Feature

NASA Receives Science Results from Orchard Middle School Students
06.14.10
 
Students from Orchard Middle SchoolNASA scientist shows students that temperature and light are important factors for algae growth.
Photo Credit: NASA
Click photo for larger image.

Students from Orchard Middle School Orchard Middle School students are shown NASA’s “race track” bioreactors, which are controlled environments that grow various algae species.
Photo Credit: NASA
Click photo for larger image.
Motivating students to learn science is a problem for many teachers. A problem Ron Hamby, an eighth grade teacher from Orchard Middle School, San Jose, Calif., may have solved for his classroom by employing the Citizen Science program, where volunteers perform real scientific research for real scientists.

After spending three summers working at NASA Ames Research Center at Moffett Field, Calif. and Lawrence Livermore National Laboratory, Calif. in a Student Teacher and Researcher (STAR) training program, Hamby decided to give his students a similar experience in his classroom. Having heard of “citizen science,” projects designed to promote public engagement with research and science, he approached Brad Bebout, a research scientist at NASA Ames and his former STAR mentor, with his idea of producing “real science” results for NASA.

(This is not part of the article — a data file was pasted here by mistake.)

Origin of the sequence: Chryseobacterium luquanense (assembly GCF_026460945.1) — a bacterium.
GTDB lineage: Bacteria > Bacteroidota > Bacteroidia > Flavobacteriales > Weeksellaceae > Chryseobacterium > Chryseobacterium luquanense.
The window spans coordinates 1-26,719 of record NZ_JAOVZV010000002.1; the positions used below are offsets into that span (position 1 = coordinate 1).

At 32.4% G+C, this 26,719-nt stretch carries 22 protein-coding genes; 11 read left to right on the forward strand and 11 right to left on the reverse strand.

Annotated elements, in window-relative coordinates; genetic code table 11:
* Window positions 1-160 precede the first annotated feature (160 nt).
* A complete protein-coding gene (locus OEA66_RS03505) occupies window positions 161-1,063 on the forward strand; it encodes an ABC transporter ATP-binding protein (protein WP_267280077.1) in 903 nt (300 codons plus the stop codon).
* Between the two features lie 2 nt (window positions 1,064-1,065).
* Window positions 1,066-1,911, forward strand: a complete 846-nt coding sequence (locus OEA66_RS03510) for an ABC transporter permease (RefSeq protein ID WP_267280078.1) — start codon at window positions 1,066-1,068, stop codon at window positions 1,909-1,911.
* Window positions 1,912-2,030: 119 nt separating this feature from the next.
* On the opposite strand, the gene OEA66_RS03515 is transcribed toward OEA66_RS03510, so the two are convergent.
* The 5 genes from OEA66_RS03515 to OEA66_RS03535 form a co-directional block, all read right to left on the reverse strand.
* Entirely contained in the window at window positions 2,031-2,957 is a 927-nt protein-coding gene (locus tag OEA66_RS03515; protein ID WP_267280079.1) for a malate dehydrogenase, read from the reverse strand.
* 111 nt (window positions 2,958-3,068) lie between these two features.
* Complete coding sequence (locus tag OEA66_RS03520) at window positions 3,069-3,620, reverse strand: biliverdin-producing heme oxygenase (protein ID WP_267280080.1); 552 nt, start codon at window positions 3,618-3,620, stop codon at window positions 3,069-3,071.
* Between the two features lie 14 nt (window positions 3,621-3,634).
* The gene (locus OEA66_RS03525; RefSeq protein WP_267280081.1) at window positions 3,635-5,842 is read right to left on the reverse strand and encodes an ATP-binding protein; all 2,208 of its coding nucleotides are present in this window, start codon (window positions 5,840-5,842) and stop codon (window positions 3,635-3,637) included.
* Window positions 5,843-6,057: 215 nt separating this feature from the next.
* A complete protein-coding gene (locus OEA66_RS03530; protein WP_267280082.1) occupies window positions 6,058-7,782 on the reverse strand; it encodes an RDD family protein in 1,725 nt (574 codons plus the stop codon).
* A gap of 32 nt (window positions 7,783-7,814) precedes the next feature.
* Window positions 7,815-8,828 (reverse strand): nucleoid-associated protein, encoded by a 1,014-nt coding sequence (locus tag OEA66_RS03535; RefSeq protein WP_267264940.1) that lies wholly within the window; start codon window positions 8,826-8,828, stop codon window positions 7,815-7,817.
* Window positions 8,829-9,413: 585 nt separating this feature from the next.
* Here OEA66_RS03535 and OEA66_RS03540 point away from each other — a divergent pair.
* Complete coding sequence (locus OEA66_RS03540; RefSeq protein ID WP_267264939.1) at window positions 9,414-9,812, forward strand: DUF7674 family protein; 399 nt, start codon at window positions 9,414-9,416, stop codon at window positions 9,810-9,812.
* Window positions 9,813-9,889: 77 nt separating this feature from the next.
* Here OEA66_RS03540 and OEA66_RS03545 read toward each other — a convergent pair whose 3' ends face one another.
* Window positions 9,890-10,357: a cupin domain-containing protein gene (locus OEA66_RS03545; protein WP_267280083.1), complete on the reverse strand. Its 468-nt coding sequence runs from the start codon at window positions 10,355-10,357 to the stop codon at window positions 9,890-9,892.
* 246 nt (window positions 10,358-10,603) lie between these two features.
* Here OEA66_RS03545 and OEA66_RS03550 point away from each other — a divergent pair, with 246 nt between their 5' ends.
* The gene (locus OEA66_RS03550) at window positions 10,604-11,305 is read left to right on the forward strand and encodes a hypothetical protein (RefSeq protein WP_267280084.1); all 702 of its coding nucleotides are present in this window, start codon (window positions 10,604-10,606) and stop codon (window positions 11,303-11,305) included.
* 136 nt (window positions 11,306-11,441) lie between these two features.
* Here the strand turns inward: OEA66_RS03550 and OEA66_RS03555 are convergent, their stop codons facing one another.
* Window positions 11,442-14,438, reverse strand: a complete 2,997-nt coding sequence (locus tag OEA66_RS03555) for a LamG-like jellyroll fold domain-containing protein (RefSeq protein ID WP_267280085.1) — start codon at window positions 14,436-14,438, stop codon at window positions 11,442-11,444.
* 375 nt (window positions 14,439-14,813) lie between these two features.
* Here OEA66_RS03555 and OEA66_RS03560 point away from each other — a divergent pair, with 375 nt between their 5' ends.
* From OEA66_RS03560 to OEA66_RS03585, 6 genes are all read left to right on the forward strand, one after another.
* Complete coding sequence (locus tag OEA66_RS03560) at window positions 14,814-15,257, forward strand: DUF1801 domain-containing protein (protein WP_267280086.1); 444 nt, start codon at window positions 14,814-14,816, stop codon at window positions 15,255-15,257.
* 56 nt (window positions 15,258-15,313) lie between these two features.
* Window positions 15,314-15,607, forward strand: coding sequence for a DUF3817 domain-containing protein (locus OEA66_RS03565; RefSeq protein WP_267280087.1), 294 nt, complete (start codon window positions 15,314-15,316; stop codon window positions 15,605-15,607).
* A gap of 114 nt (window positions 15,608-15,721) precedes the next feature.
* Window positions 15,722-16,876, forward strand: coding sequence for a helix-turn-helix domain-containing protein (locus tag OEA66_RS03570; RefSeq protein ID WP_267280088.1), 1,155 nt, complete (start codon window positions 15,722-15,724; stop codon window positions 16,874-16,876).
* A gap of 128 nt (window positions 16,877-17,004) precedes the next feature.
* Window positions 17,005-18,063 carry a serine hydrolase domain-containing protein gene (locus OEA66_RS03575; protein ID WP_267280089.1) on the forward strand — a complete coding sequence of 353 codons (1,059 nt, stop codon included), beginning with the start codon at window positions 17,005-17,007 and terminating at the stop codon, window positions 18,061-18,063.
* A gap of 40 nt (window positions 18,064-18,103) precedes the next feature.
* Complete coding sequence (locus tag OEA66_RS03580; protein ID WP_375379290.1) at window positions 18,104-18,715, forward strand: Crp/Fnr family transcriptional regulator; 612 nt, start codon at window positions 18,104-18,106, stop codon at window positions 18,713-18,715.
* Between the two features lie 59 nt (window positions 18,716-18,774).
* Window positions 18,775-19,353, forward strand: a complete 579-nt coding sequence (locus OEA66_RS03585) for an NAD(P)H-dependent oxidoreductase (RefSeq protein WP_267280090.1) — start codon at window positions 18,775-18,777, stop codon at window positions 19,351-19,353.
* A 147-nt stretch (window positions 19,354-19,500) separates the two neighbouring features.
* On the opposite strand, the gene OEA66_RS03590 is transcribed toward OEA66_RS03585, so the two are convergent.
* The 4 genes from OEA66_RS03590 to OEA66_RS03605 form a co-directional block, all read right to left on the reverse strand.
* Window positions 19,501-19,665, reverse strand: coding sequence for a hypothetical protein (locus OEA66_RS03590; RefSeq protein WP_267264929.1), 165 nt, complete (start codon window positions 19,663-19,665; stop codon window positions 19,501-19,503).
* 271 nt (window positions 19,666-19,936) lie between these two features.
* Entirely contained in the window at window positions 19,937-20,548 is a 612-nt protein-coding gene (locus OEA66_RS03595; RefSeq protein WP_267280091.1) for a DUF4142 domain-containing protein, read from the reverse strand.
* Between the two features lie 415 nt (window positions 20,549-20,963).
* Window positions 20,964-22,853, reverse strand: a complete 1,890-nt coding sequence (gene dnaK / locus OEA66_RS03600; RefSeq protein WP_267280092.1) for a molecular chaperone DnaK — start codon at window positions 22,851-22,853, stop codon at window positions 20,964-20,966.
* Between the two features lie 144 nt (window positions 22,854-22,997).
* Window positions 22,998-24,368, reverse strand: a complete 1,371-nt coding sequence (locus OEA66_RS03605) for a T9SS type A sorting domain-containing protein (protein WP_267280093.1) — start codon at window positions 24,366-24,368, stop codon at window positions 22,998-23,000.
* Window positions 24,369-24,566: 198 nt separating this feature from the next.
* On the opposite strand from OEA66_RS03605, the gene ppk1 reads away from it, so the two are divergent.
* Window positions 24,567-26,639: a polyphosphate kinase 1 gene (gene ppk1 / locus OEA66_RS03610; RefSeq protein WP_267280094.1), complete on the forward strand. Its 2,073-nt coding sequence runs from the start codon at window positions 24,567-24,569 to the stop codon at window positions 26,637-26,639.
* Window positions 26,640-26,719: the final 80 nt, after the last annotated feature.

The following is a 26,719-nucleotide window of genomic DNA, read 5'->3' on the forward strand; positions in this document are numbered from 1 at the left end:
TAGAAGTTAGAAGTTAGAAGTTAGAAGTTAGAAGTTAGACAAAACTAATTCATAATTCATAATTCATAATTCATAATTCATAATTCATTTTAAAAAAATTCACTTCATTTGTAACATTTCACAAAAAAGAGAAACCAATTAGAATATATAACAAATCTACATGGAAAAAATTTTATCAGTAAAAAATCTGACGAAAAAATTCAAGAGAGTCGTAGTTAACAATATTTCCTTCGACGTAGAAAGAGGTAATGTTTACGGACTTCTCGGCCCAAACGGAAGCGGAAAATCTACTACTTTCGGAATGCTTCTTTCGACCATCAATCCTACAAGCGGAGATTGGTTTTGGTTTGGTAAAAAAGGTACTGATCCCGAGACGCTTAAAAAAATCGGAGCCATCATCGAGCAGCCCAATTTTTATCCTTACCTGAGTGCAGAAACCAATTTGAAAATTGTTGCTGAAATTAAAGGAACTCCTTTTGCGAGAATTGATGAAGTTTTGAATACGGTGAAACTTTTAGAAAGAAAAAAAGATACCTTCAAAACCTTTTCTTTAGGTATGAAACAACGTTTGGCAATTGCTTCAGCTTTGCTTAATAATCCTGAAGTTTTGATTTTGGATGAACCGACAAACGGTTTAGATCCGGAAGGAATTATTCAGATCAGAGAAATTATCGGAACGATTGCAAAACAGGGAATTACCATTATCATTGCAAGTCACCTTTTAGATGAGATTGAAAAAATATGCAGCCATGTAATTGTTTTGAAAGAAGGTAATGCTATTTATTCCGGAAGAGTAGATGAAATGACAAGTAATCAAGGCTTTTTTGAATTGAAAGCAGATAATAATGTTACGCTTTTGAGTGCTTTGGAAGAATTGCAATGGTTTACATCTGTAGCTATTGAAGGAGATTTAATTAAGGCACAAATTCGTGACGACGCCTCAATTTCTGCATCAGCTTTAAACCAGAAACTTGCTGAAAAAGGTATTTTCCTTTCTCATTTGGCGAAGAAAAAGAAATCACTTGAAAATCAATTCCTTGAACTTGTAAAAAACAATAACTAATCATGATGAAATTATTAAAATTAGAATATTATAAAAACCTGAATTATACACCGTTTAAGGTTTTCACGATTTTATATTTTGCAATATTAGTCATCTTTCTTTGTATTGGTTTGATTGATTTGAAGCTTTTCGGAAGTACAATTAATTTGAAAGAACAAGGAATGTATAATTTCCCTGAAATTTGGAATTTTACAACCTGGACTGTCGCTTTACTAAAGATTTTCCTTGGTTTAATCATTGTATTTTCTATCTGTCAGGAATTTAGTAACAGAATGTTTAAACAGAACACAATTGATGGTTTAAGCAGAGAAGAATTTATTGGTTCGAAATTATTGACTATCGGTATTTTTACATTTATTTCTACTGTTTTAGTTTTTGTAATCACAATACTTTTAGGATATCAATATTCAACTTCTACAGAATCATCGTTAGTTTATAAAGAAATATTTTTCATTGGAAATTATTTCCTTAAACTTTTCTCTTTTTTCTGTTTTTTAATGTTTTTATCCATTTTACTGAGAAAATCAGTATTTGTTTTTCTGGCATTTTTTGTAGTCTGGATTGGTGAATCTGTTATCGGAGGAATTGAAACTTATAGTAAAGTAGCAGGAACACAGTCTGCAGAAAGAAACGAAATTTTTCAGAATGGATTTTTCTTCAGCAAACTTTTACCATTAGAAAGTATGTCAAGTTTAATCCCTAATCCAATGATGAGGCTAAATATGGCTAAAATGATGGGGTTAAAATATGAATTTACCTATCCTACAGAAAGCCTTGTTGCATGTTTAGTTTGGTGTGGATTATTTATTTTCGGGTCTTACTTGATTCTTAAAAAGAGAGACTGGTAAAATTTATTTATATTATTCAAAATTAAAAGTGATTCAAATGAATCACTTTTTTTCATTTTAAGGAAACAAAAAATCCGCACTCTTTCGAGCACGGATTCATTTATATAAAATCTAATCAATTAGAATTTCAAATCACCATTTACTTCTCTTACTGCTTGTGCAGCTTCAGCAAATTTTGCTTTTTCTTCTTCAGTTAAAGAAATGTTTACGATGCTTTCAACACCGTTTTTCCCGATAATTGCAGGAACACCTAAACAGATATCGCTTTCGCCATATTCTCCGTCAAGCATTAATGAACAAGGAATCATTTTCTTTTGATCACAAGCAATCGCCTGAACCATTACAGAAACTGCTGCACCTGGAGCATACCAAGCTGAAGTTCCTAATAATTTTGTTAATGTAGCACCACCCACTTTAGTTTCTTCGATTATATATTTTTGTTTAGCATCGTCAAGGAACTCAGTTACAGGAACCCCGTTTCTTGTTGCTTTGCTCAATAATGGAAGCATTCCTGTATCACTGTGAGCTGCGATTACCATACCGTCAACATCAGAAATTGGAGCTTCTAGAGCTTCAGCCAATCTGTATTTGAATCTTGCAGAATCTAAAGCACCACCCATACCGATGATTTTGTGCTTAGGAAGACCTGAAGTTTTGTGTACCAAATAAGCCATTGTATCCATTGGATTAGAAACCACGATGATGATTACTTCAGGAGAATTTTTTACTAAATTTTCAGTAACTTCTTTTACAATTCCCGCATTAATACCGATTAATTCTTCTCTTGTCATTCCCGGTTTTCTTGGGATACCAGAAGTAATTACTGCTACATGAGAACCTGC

“We were really happy to help Ron, and pleased that we could use our research projects to engage middle school students in STEM (Science Technology, Engineering and Math) activities that draw from, and enhance the science that is being conducted in our labs,” said Bebout.

To help Hamby initiate the program, Bebout developed an algae research project that is relevant to NASA for its long-term space flights. Algae organisms can be used to recycle waste and renew oxygen and food supplies. The students also would benefit by learning basic research techniques in the laboratory, and by having an opportunity to present their research results to NASA scientists.

With Bebout supervising, Hamby secured equipment to set up a laboratory experiment for his students. The project used various strands of algae and cyanobacteria, such as Dunaliela, Synechocystis and Chlorella to determine the photosynthetic efficiency of these cultures. Students were given multiwell plates, similar to those used by Bebout, to study the effects of microgravity and cosmic radiation on these organisms.

After weeks of work, Hamby and his students met with NASA scientists to report their results. At the end of his students’ presentation, he asked, “What is the most important thing you learned from this real science research project?” “Take good notes!” “Record data and errors, too!” “Follow all instructions!” shouted his eighth grade students.

He also asked, “How do you feel about science now, after the experiment?” The answers varied: “Everyone here is so friendly. We thought scientists were evil-looking in their lab coats,” said one student. “We learned why it was called research,” said another, a reference to the fact that his experiments had to be repeated. And a young girl in the corner said, “I would like to work here some day.”

Science educators are encouraged to supplement routine lesson plans with “real science” inquiries—that is, experiments that allow students to experience scientific methods and the joy of discovery.
 
 
Ruth Dasso Marlaire
Ames Research Center, Moffett Field, Calif.